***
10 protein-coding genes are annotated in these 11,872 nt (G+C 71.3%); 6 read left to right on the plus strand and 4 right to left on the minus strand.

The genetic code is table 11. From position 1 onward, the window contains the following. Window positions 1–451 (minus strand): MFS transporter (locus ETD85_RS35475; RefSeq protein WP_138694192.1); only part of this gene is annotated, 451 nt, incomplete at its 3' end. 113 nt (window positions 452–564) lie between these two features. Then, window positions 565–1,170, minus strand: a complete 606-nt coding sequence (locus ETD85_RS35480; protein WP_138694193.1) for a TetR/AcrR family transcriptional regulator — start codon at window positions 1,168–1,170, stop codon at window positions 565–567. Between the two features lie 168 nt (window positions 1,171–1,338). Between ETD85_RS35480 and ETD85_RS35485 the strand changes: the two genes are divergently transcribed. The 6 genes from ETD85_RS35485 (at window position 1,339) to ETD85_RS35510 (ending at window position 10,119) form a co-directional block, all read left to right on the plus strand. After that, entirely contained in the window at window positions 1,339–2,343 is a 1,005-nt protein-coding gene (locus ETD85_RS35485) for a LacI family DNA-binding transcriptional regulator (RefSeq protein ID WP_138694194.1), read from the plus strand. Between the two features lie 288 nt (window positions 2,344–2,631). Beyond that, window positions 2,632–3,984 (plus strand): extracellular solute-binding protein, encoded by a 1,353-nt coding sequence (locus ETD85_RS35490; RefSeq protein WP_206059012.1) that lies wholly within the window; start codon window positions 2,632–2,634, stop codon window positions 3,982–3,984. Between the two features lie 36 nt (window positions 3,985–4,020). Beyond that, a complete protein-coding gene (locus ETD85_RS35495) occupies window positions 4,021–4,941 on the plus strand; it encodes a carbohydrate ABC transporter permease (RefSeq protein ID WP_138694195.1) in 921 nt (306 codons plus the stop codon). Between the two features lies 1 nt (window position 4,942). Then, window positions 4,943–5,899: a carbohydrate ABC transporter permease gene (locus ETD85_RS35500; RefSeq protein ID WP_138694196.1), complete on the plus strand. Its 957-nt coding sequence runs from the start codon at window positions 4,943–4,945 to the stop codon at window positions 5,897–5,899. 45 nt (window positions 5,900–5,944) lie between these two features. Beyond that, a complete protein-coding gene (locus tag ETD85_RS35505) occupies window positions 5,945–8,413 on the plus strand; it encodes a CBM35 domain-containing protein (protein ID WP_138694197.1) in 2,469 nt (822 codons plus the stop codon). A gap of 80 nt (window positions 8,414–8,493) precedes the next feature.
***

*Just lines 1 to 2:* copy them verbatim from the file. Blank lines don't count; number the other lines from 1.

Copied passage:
10 protein-coding genes are annotated in these 11,872 nt (G+C 71.3%); 6 read left to right on the plus strand and 4 right to left on the minus strand.

The genetic code is table 11. From position 1 onward, the window contains the following. Window positions 1–451 (minus strand): MFS transporter (locus ETD85_RS35475; RefSeq protein WP_138694192.1); only part of this gene is annotated, 451 nt, incomplete at its 3' end. 113 nt (window positions 452–564) lie between these two features. Then, window positions 565–1,170, minus strand: a complete 606-nt coding sequence (locus ETD85_RS35480; protein WP_138694193.1) for a TetR/AcrR family transcriptional regulator — start codon at window positions 1,168–1,170, stop codon at window positions 565–567. Between the two features lie 168 nt (window positions 1,171–1,338). Between ETD85_RS35480 and ETD85_RS35485 the strand changes: the two genes are divergently transcribed. The 6 genes from ETD85_RS35485 (at window position 1,339) to ETD85_RS35510 (ending at window position 10,119) form a co-directional block, all read left to right on the plus strand. After that, entirely contained in the window at window positions 1,339–2,343 is a 1,005-nt protein-coding gene (locus ETD85_RS35485) for a LacI family DNA-binding transcriptional regulator (RefSeq protein ID WP_138694194.1), read from the plus strand. Between the two features lie 288 nt (window positions 2,344–2,631). Beyond that, window positions 2,632–3,984 (plus strand): extracellular solute-binding protein, encoded by a 1,353-nt coding sequence (locus ETD85_RS35490; RefSeq protein WP_206059012.1) that lies wholly within the window; start codon window positions 2,632–2,634, stop codon window positions 3,982–3,984. Between the two features lie 36 nt (window positions 3,985–4,020). Beyond that, a complete protein-coding gene (locus ETD85_RS35495) occupies window positions 4,021–4,941 on the plus strand; it encodes a carbohydrate ABC transporter permease (RefSeq protein ID WP_138694195.1) in 921 nt (306 codons plus the stop codon). Between the two features lies 1 nt (window position 4,942). Then, window positions 4,943–5,899: a carbohydrate ABC transporter permease gene (locus ETD85_RS35500; RefSeq protein ID WP_138694196.1), complete on the plus strand. Its 957-nt coding sequence runs from the start codon at window positions 4,943–4,945 to the stop codon at window positions 5,897–5,899. 45 nt (window positions 5,900–5,944) lie between these two features. Beyond that, a complete protein-coding gene (locus tag ETD85_RS35505) occupies window positions 5,945–8,413 on the plus strand; it encodes a CBM35 domain-containing protein (protein ID WP_138694197.1) in 2,469 nt (822 codons plus the stop codon). A gap of 80 nt (window positions 8,414–8,493) precedes the next feature.